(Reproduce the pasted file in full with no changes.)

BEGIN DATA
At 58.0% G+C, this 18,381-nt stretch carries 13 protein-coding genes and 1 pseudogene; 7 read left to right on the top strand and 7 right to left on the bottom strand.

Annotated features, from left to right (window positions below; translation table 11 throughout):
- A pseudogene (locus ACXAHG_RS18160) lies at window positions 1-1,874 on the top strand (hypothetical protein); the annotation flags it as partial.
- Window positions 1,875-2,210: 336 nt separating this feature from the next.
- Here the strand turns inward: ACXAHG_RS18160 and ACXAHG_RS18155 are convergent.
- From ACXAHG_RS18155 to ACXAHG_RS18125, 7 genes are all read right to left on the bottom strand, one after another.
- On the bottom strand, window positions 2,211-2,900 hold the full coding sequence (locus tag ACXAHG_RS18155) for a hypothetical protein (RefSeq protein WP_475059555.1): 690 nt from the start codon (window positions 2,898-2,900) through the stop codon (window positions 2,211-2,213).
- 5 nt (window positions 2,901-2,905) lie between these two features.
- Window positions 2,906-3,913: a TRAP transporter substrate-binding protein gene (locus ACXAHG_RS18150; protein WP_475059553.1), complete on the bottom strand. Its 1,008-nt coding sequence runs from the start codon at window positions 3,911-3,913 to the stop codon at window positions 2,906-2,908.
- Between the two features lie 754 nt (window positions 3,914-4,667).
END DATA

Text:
At 58.0% G+C, this 18,381-nt stretch carries 13 protein-coding genes and 1 pseudogene; 7 read left to right on the top strand and 7 right to left on the bottom strand.

Annotated features, from left to right (window positions below; translation table 11 throughout):
- A pseudogene (locus ACXAHG_RS18160) lies at window positions 1-1,874 on the top strand (hypothetical protein); the annotation flags it as partial.
- Window positions 1,875-2,210: 336 nt separating this feature from the next.
- Here the strand turns inward: ACXAHG_RS18160 and ACXAHG_RS18155 are convergent.
- From ACXAHG_RS18155 to ACXAHG_RS18125, 7 genes are all read right to left on the bottom strand, one after another.
- On the bottom strand, window positions 2,211-2,900 hold the full coding sequence (locus tag ACXAHG_RS18155) for a hypothetical protein (RefSeq protein WP_475059555.1): 690 nt from the start codon (window positions 2,898-2,900) through the stop codon (window positions 2,211-2,213).
- 5 nt (window positions 2,901-2,905) lie between these two features.
- Window positions 2,906-3,913: a TRAP transporter substrate-binding protein gene (locus ACXAHG_RS18150; protein WP_475059553.1), complete on the bottom strand. Its 1,008-nt coding sequence runs from the start codon at window positions 3,911-3,913 to the stop codon at window positions 2,906-2,908.
- Between the two features lie 754 nt (window positions 3,914-4,667).